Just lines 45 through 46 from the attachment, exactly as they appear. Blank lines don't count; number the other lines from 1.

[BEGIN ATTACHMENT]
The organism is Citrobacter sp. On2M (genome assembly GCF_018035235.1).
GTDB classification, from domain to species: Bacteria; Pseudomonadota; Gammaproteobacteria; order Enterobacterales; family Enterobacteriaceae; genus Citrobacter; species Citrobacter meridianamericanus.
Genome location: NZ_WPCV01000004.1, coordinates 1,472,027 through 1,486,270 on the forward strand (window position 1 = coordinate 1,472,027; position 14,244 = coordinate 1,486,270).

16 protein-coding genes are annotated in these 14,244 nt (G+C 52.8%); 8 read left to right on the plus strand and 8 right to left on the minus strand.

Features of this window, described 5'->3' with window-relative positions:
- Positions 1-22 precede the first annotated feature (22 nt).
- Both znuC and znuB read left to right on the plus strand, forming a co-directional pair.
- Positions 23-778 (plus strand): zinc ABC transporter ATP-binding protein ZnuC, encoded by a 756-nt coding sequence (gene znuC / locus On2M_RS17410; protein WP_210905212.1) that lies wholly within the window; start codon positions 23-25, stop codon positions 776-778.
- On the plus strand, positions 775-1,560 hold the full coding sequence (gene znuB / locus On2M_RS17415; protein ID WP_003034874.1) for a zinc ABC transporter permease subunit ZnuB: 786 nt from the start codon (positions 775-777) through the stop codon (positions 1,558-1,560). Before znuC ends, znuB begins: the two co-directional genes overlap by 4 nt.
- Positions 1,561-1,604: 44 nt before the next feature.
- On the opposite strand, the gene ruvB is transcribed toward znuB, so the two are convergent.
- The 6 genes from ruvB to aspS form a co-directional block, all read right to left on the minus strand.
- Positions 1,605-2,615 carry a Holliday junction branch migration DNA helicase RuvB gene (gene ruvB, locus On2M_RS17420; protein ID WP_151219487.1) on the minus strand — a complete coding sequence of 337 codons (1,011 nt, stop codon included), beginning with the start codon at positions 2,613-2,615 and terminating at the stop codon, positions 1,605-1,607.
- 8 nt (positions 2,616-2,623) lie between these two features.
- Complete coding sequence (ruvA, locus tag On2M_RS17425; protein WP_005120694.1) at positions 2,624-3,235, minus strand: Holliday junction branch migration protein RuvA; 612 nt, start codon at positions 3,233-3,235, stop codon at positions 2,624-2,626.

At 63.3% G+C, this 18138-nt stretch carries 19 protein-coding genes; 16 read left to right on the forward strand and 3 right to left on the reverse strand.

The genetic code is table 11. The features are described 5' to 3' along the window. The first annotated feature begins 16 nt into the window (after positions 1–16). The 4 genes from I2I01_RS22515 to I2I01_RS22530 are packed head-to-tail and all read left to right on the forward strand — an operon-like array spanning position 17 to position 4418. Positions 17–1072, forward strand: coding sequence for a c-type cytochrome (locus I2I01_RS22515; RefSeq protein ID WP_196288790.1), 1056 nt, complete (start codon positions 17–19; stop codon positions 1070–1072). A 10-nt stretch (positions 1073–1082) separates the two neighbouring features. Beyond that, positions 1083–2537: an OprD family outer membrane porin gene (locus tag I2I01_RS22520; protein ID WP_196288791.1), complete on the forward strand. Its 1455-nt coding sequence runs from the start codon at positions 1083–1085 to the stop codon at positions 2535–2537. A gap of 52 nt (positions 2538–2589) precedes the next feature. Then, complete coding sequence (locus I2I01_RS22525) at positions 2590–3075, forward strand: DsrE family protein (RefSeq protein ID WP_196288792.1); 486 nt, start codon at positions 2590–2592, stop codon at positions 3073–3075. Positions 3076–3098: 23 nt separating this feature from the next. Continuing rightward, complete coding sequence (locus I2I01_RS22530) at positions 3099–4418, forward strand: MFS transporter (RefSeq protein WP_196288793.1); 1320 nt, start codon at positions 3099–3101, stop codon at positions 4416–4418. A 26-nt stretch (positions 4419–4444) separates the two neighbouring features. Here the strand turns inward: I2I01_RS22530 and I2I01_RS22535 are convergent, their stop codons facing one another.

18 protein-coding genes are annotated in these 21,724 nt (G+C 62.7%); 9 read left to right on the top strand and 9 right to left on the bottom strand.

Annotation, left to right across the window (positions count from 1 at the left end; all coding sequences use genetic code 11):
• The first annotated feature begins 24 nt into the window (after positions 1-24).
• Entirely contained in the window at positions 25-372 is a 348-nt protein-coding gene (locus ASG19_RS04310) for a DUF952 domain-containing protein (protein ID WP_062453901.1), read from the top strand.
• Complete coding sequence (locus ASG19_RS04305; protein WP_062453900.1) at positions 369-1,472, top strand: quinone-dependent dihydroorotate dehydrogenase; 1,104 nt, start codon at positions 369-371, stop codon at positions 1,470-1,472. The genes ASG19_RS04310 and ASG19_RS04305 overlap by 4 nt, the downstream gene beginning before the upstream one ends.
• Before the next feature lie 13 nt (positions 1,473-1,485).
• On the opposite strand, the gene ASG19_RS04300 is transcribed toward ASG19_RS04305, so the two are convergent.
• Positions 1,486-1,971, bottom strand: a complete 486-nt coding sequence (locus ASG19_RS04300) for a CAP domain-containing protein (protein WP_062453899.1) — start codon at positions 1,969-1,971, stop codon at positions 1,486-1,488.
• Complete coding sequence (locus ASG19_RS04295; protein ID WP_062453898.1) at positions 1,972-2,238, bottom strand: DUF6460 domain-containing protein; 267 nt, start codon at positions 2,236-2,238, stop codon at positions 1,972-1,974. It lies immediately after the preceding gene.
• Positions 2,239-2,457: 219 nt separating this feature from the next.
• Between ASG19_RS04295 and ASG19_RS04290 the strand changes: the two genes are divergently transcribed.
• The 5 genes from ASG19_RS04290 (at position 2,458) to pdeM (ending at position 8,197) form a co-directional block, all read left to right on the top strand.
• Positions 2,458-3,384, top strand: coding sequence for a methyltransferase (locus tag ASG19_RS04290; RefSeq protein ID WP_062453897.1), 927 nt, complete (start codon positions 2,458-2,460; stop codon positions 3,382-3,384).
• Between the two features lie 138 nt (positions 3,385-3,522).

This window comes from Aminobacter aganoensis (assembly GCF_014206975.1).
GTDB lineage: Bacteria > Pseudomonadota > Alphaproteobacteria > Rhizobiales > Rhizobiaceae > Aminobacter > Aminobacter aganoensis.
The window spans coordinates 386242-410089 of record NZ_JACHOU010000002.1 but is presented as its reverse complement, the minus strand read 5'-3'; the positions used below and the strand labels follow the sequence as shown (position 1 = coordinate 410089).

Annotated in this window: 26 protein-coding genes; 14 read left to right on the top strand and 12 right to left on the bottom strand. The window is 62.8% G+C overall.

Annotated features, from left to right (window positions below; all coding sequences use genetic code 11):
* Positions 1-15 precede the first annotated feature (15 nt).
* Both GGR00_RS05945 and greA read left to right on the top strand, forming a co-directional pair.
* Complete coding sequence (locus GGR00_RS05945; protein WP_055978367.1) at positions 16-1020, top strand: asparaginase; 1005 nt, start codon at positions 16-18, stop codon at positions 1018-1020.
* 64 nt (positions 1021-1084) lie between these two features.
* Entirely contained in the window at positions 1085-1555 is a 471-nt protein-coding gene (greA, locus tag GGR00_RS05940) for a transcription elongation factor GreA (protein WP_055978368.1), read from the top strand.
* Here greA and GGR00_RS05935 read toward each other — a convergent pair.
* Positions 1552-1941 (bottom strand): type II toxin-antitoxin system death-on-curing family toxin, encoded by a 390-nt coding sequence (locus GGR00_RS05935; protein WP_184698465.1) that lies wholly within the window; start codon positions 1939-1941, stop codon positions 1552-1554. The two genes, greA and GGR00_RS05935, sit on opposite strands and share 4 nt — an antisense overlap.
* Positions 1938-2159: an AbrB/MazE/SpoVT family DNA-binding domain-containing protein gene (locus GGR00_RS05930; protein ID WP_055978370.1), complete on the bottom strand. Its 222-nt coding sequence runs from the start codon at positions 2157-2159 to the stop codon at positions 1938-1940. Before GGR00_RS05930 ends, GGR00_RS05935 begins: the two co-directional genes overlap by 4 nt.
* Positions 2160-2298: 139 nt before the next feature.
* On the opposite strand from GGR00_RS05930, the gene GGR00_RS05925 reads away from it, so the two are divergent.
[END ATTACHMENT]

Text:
* Positions 2160-2298: 139 nt before the next feature.
* On the opposite strand from GGR00_RS05930, the gene GGR00_RS05925 reads away from it, so the two are divergent.